Bauer stereophonic-to-binaural DSP.
· Theory · Experiment · References · License · Library · Download · Forum 1. Preface. A typical stereo records are being made to listen by speakers. That is a sound engineer makes the stereo mix to the adaptation of sound for listening of one channel by both ears. Therefore, you will be tired during a long time headphone listening more by a superstereo effect than by a poor design of headphones. What's missing in headphones is the sound going from each channel to the opposite ear, arriving a short time later for the extra distance traveled, and with a bit of high frequency roll-off for the shadowing effect of the head. And the time delay to the far ear is somewhat longer at low frequencies than at high frequencies. The Bauer stereophonic-to-binaural DSP (bs2b) is designed to improve headphone listening of stereo audio records. This improvement have been well described by electronic circuit designers like Benjamin Bauer [1], Siegfried Linkwitz [2], Chu Moy [3], Jan Meier [4], John Conover [10], HeadRoom [9]. The time delay at low frequency range, lowpass filters, highboost filters and crossfeeding of their electronic circuits has been made by first order RL (Bauer) or RC (Linkwitz, Moy, Meier) analog filters. This design makes a desired effects and naturally excludes the effect of comb filter in the upper range of frequencies through the nonlinear property of phase-frequency response of these filters. The bs2b makes the same work through a simple and fast (in comparison with FFT convolution) single pole recursive digital filters, because these filters has the same properties as an electronic RC-filters [5], [6], [7]. Sure, an FFT filters allows a more potentialities, but an avoiding of annoying comb effect is very difficult in case of FFT in crossfeed application. As written by Chu Moy [3], the frequency cutoff of highboost filter should be a bit higher than this value for the lowpass filter to achieve a smooth frequency response of crossfeeder. So, the bs2b have a such values of cutoff frequencies of lowpass and highboost filters that allows to provide the desired time delay and most smooth resulting frequency response. A last comment: the bs2b does not produce any simulation of ambient, and does not produce any HRTF [8] transform in a high frequency range. Some implementations of the HRTF at high frequency range are produced by good headphones, except of case of binaural headphones like Etymotic ER-4B. So, even a crossfeed effect is helpful for prolonged headphone listening, you can check it out by YouTubed short illustration (700Hz, 4.5dB). Plug in your headphones and try to feel sound little out from your head. 2. Theory. A single pole recursive filter are presented by recursion eqation: O[n] = a0 * I[n] + a1 * I[n-1] + b1 * O[n-1] where a0, a1, b1 is a recursion coefficients, I[n] is an input samples, O[n] is an output (filtered) samples. Filter's response is relay to recursion coefficients. The table 2.1 shows a perl code that calculates a frequency and a time delay responses of the bs2b by using an H-transform [5]. Table 2.1. bs2b-H-transform.pl. #!/usr/bin/perl use Math::Complex; $s = 40000; # Sample rate ( Hz ) $Fc = shift; # Lowpass filter cut frequency ( Hz ) $Gd = shift; # Lowpass filter gain ( dB ) $Ad_h = shift; # Highboost filter gain ( dB ) ( 0dB is highs ) # example: # perl bs2b-H-transform.pl 700 -6.75 -2.25 # Default preset ( 700Hz, 4.5dB ) # perl bs2b-H-transform.pl 700 -8.00 -2.00 # Chu Moy's preset ( 700Hz, 6.0dB ) # perl bs2b-H-transform.pl 650 -10.917 -1.417 # Jan Meier's preset ( 650Hz, 9.5dB ) $G = 10 ** ( $Gd / 20 ); $A_h = 10 ** ( $Ad_h / 20 ); $G_h = 1 - $A_h; $Gd_h = 20 * log( $G_h ) / log( 10 ); $Fc_h = $Fc * ( 2 ** ( ( $Gd - $Gd_h ) / 12 ) ); # '/3' by my theory, but... print "Fc_low = $Fc\nFc_high = $Fc_h\n"; print "G = $G\nG_h = $G_h\n"; $fc = $Fc / $s; $d = 1 / 2 / pi / $fc; $x = exp( -1 / $d ); $fc_h = $Fc_h / $s; $d_h = 1 / 2 / pi / $fc_h; $x_h = exp( -1 / $d_h ); # Lowpass single pole filter coefficients $b1 = $x; $a0 = $G * ( 1 - $x ); $a1 = 0; # Highboost single pole filter coefficients $b1_h = $x_h; $a0_h = 1 - $G_h * ( 1 - $x_h ); $a1_h = -$x_h; $w0 = 2 * pi * 4 / $s / 1.15; $z = exp( i * $w0 ); $H0 = ( $a0 + $a1 / $z ) / ( 1 - $b1 / $z ); $H0_h = ( $a0_h + $a1_h / $z ) / ( 1 - $b1_h / $z ); for( $w = $w0 * 1.15; $w <= pi/2; $w0 = $w, $w *= 1.15 ) { $z = exp( i * $w ); $H = ( $a0 + $a1 / $z ) / ( 1 - $b1 / $z ); $H_h = ( $a0_h + $a1_h / $z ) / ( 1 - $b1_h / $z ); printf( "%f\t%f\t%f\t%f\t%f\t%f\t%f\n", $s * $w / 2 / pi, rho( $H ), # 20 * log( rho( $H ) ) / log( 10 ) ( dB ) theta( $H ) * 180 / pi, # degree ( theta( $H ) - theta( $H0 ) ) / ( $w - $w0 ) * 1000000 / $s, # mcs rho( $H_h ), # 20 * log( rho( $H_h ) ) / log( 10 ) theta( $H_h ) * 180 / pi, # degree ( theta( $H_h ) - theta( $H0_h ) ) / ( $w - $w0 ) * 1000000 / $s # mcs ); $H0 = $H; $H0_h = $H_h; } The figures 2.1 and 2.2 shows a results of the above program. In other words, it is a theoretical responses of bs2b DSP. 'Sum' is the sum of the signals after the lowpass and highboost filters, which can be interpreted as a bs2b action to the two channel mono signal. Figure 2.1. bs2b theoretical frequency response. On the figure 2.2 a negative value of time represents a delay of signal by microseconds. Figure 2.2. bs2b theoretical time delay response. These results shows a three versions with different sets of cut-off frequency and crossfeed level: 1) 700 Hz, 4.5 dB - default. This setting is closest to the virtual speaker placement with azimuth 30 degrees and the removal of about 3 meters, while listening by headphones. 2) 700 Hz, 6 dB - most popular. This setting is close to the parameters of a Chu Moy's [3] crossfeeder. 3) 650 Hz, 9.5 dB - making the smallest changes in the original signal only for relaxing listening by headphones. This setting is close to the parameters of a crossfeeder implemented in Jan Meier's [4] CORDA amplifiers. 3. Practical data. The figure 3.1 shows a practical frequency responses of the bs2b with Chu Moy's [3] (700 Hz, 6 dB) setting. This is a frequency analysis of white noise signals applied to bs2b. There is three types of white noise signals: 'Mono' is two channel mono signal; 'Independ' is a two channel independ signal; one channel signal. Passing of 'one channel' signal through bs2b are presented as a response of highboost filter and as a response of lowpass filter. Figure 3.1. bs2b frequency response ( 700 Hz, 6 dB ). The figures 3.2 and 3.3 shows a frequency analysis of a real stereo signal. There is a classical and a rock samples. Figure 3.2. Sample of J.S. Bach "BWV1066" frequency analysis ( 700 Hz, 6 dB ). Figure 3.3. Sample of AC/DC "Thunderstruck" frequency analysis ( 700 Hz, 6 dB ). 4. References. [1] Benjamin B. Bauer. Stereophonic Earphones and Binaural Loudspeakers. JAES Volume 9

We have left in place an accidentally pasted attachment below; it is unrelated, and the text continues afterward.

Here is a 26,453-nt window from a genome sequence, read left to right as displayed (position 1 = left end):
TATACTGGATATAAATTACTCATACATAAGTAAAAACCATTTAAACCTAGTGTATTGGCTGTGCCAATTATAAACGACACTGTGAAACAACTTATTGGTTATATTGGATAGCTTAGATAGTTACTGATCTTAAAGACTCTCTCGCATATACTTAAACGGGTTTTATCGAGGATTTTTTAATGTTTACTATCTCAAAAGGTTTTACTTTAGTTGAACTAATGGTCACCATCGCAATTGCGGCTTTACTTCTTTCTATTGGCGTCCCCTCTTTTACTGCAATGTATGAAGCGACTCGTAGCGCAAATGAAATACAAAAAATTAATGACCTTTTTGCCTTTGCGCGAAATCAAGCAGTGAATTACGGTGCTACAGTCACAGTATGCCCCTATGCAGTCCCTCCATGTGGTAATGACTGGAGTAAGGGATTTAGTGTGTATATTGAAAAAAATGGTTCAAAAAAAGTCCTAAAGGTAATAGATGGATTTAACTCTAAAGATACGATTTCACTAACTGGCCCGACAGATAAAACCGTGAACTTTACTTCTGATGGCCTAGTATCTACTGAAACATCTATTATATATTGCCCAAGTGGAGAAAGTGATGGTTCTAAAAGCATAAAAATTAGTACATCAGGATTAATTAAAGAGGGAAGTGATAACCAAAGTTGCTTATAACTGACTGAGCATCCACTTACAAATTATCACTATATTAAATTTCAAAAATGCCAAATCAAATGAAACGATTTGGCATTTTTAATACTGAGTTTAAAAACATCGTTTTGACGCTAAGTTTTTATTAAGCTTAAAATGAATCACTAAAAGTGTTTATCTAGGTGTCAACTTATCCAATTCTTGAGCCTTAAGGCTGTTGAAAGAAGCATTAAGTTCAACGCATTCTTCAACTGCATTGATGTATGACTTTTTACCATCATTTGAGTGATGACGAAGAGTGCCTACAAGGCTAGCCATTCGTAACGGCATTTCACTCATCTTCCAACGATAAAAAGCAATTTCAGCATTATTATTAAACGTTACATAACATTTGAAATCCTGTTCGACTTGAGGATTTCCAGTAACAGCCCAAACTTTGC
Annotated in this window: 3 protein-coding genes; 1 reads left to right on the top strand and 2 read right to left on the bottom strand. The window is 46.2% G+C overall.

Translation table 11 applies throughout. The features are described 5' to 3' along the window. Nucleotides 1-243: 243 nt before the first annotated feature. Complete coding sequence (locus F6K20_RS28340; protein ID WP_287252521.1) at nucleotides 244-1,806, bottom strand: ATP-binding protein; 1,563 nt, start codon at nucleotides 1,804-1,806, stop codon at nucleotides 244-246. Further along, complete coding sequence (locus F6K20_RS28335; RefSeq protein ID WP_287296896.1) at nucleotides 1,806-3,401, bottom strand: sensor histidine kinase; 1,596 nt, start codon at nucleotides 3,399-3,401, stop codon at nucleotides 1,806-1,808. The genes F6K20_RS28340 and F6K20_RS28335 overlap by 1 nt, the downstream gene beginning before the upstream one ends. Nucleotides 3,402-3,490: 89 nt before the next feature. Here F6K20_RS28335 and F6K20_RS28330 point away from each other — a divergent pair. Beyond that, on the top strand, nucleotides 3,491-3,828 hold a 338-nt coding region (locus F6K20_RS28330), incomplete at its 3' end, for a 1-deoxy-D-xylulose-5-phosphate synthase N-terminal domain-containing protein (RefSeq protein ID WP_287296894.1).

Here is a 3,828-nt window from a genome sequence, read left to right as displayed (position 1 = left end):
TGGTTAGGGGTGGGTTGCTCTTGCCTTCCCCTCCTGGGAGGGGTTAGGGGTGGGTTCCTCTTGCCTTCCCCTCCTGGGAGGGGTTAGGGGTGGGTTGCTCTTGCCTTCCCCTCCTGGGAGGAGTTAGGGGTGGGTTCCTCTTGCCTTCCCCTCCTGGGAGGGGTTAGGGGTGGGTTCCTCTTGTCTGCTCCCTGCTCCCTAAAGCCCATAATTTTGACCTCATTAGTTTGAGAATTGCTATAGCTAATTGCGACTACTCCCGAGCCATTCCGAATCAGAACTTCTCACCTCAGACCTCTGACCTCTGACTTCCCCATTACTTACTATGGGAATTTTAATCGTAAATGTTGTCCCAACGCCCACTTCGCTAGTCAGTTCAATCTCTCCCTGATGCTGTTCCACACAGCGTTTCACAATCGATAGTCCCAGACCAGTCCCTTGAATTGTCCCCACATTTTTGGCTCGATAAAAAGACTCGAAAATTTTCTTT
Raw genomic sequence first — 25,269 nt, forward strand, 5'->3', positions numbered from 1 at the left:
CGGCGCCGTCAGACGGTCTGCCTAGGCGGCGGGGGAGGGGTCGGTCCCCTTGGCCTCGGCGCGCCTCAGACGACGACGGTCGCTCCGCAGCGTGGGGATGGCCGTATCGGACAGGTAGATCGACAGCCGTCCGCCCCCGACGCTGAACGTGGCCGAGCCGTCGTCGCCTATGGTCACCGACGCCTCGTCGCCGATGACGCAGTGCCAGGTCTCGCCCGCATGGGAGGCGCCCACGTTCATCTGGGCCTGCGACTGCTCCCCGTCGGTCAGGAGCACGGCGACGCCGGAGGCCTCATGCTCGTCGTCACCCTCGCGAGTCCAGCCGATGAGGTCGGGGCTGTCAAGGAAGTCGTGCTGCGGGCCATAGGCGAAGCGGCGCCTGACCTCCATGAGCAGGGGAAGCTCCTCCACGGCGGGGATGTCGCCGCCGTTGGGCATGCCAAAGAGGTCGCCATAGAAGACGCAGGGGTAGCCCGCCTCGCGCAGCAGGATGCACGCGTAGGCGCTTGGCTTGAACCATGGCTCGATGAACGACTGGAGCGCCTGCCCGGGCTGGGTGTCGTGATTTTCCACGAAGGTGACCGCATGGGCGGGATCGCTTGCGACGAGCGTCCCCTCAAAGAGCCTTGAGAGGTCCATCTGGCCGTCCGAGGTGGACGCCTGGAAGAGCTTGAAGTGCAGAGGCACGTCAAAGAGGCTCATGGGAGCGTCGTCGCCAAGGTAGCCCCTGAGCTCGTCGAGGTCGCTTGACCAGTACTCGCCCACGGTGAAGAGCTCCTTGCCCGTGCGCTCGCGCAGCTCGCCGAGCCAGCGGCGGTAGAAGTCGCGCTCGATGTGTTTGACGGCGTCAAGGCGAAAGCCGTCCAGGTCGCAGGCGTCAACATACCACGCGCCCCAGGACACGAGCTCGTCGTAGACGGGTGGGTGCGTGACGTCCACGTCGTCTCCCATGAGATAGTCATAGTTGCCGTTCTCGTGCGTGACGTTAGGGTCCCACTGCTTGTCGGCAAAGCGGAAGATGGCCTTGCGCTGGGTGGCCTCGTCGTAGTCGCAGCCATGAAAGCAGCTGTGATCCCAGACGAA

Number 2 pp. 148-151; April 1961. >>
[2] Siegfried Linkwitz. Improved Headphone Listening. Build a stereo-crossfeed circuit. Audio; December 1971. >>
[3] Chu Moy. An Acoustic Simulator for Headphone Amplifiers. © 1998-2001 Chu Moy. >>
[4] Jan Meier. A DIY Headphone Amplifier. >> [5] Steven W. Smith, Ph.D. The Scientist and Engineer's Guide to Digital Signal Processing. California Technical
Publishing; ISBN 0-9660176-3-3 (1997). >>
[6] Davide Rocchesso. Introduction to Sound Processing. © 2003 Davide Rocchesso, GNU FDL. >>
[7] BORES Signal Processing: Introduction to DSP. © 2004 Bores Signal Processing.
>>
[8] Richard O.Duda. 3-D Audio for HCI. © 1996-2000 Richard O.Duda. >>
[9] HeadRoom. About HeadRoom Crossfeed. © 1995-2006 HeadRoom. >>
[10] John Conover. Spatial Distortion Reduction Headphone Amplifier. © 1992-2005 John Conover. >>
[11] MultimediaWiki: PCM. >> [12] Digital filter. From Wikipedia, the free encyclopedia. >> Hosted at © Boris Mikhaylov |